Package bomber Cesar Sayoc threatened a prominent political commentator two weeks ago on Twitter, and the social media platform allegedly ignored warnings of violent intent.  

Rochelle Ritchie received a threatening message from Sayoc instructing her to "Hug your loved ones real close every time you leave home.” NBC News reports she received the warning following an appearance on Fox News. It was the October 11 appearance that triggered Sayoc. Ritchie's followers connected the dots revealing Sayoc as the man who threatened her. 

The former press secretary for the Democratic Policy and Communications Committee reported him to Twitter the same day. However, the social media site claimed Sayoc did not violate their terms, and no further action was taken. Screenshots confirmed Ritchie's interaction with the suspected bomber.

As of Friday, authorities identified Sayoc as the package bombing suspect.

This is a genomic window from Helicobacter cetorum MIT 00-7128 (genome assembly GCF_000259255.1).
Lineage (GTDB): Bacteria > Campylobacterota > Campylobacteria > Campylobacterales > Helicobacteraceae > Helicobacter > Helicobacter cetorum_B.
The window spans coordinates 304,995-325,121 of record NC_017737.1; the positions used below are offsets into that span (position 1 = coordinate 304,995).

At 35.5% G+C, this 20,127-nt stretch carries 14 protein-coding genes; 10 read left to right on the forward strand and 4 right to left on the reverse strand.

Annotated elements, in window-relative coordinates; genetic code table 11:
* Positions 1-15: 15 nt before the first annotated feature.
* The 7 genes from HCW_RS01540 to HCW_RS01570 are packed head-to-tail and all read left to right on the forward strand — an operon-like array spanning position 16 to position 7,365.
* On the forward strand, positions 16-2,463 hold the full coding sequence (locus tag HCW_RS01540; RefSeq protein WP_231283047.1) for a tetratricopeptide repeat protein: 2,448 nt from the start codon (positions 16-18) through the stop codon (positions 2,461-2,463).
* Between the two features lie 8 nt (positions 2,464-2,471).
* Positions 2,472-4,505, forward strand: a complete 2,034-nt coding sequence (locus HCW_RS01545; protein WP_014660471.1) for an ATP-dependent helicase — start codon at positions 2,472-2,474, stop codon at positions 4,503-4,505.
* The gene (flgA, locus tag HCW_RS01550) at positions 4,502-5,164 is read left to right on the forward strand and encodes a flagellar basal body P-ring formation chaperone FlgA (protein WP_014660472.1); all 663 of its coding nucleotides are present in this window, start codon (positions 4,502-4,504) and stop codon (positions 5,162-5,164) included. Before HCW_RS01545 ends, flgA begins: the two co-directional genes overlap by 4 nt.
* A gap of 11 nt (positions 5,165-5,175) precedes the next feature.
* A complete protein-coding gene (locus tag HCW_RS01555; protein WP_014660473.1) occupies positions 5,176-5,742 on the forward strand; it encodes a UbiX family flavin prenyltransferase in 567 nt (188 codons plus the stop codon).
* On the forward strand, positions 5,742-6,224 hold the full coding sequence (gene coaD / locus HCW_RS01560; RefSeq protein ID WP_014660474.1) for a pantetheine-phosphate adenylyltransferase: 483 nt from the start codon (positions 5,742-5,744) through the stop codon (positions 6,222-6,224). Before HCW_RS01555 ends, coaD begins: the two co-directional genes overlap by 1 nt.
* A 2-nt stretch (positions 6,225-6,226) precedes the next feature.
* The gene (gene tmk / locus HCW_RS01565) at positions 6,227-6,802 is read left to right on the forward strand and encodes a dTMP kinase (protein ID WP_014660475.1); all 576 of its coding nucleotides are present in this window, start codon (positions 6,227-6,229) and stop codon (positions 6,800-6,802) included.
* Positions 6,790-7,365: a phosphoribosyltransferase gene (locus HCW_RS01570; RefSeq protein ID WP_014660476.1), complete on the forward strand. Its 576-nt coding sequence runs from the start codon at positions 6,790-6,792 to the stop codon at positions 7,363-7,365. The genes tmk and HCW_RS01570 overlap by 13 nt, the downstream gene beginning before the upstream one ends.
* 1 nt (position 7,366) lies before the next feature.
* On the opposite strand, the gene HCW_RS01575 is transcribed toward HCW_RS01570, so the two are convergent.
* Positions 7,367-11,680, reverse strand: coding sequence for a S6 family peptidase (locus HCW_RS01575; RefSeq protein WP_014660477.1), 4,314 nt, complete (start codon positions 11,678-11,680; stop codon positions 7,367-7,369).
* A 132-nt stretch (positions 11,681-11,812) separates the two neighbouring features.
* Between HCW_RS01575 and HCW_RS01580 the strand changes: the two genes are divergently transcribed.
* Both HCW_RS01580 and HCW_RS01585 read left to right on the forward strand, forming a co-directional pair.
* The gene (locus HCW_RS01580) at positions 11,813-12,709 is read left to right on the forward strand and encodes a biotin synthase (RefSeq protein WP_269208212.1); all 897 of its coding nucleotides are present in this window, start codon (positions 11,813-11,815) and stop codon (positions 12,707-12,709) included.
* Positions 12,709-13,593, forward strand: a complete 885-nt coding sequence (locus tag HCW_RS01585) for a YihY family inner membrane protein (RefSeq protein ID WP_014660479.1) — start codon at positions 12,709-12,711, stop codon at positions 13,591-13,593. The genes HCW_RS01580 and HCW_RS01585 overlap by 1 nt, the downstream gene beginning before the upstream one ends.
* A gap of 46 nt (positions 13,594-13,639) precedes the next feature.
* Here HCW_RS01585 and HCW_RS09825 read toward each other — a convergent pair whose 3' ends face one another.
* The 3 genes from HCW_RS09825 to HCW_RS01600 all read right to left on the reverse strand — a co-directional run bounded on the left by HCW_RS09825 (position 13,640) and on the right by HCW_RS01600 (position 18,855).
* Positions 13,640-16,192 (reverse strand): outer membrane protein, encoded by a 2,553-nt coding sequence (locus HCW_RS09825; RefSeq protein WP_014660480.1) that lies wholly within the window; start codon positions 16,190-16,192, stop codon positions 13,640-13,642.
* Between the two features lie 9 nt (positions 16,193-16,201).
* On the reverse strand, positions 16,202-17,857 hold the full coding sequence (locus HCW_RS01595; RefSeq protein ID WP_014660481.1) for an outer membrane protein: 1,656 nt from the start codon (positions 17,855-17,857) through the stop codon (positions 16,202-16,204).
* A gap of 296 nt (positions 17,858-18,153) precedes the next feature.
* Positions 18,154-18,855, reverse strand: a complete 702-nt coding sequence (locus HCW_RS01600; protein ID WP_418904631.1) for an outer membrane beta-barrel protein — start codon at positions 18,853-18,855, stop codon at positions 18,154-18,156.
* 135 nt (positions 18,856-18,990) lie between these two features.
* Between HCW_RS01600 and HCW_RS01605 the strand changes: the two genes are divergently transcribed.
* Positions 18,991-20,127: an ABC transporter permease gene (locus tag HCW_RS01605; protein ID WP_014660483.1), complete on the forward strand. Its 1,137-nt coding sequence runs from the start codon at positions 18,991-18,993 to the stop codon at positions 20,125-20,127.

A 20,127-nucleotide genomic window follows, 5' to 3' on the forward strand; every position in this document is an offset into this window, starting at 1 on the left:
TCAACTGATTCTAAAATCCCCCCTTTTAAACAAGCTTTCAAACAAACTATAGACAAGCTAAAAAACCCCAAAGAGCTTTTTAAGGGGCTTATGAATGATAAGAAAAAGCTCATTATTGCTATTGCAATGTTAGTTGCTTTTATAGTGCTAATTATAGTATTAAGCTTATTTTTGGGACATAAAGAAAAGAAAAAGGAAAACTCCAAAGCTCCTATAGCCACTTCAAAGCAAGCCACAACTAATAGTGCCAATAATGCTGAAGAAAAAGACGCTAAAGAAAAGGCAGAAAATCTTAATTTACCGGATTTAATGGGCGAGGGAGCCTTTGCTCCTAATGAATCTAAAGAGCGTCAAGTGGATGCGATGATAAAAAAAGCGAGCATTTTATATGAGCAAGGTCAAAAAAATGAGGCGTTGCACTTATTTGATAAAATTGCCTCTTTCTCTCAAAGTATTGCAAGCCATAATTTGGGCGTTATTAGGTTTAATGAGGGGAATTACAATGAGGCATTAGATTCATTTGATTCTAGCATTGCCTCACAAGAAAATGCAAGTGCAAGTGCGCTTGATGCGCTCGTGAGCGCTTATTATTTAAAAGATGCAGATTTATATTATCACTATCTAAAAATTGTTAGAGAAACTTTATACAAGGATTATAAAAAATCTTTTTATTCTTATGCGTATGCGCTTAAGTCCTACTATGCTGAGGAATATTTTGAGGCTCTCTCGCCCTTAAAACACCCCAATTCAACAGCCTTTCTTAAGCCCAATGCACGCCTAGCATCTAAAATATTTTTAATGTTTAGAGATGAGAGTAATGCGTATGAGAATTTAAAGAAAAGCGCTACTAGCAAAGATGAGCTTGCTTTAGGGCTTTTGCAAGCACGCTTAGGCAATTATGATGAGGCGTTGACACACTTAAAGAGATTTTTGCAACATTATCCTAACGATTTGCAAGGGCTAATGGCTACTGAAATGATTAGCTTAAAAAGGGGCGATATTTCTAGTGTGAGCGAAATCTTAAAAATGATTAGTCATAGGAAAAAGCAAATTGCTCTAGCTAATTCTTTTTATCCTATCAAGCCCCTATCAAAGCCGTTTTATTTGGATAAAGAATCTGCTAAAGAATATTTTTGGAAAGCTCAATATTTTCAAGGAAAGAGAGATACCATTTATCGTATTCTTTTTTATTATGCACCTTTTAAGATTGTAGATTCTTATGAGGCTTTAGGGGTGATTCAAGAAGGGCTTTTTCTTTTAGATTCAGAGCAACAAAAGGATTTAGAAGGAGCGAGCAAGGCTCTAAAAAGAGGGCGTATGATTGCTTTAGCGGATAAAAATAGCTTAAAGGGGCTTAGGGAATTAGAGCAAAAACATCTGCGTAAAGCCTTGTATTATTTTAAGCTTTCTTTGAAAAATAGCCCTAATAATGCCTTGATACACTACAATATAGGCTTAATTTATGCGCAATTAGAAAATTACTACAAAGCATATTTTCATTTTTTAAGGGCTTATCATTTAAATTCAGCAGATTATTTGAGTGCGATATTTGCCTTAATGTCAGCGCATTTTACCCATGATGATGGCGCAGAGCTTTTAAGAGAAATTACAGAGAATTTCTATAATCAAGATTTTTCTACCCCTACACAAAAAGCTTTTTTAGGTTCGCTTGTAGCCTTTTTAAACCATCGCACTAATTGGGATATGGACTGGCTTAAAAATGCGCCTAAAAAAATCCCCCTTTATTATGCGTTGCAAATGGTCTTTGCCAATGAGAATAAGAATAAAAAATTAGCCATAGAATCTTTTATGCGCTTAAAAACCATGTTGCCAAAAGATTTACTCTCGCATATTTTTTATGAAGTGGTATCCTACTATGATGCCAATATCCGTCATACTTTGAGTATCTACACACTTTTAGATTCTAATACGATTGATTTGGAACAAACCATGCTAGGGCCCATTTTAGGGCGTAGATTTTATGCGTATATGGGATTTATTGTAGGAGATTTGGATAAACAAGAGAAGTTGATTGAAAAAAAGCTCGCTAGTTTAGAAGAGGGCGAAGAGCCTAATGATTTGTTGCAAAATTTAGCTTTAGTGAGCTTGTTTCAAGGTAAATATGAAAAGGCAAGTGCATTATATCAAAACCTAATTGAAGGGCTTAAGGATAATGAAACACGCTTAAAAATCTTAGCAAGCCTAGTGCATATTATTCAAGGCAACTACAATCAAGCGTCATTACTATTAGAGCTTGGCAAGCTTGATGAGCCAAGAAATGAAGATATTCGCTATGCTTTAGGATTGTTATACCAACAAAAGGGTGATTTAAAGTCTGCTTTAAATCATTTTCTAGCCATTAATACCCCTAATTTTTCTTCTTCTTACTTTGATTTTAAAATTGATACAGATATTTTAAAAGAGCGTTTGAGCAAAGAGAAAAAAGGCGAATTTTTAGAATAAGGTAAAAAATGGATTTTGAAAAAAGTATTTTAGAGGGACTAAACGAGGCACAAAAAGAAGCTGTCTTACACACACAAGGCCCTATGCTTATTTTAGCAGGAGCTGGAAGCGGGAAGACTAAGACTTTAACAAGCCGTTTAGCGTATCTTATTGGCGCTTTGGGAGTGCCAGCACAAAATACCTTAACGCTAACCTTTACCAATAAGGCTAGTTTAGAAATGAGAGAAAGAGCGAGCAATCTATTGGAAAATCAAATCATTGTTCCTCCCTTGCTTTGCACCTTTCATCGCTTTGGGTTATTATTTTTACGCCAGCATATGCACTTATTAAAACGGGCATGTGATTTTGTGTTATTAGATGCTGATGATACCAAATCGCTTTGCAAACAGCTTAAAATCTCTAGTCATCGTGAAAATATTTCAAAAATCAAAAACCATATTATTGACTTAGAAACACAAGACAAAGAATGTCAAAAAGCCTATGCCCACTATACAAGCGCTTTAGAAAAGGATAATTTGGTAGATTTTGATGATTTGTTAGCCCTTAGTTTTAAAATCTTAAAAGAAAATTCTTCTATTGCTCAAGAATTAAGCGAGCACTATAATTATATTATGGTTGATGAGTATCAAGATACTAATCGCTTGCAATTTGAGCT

The 56-year-old resident of Aventura, Florida, has been accused of sending 13 bombs to critics and "political opponents" of President Donald Trump.

Bombs were sent to former President Barack Obama, former Secretary of State Hillary Clinton and others such as Rep. Maxine Waters, who has been attacked continuously by Trump on Twitter. Sayoc has had a criminal history spanning decades, The Washington Post reports.  

According to The Verge, Sayoc operated under the Twitter handle @hardrock2016 to harass journalists and others such as former Vice President Joe Biden.

Ritchie received a statement from Twitter on Friday after he was identified. This time, the platform told her the account was suspended. “Please disregard our last reply as it was sent in error. We apologize for any inconvenience. We’ve investigated and suspended the account you reported as it was found to be participating in abusive behavior.”

Unlike the others targeted, Ritchie fears ordinary people would be unable to be protected from people like Sayoc.

“When he sent the tweet, I paid more attention to his because it involved a physical threat, whereas other comments usually involve name calling or racial slurs,” Ritchie said. "Commentators, we get this all the time, but we don’t have the same protections as Obama or Hillary Clinton or Trump."

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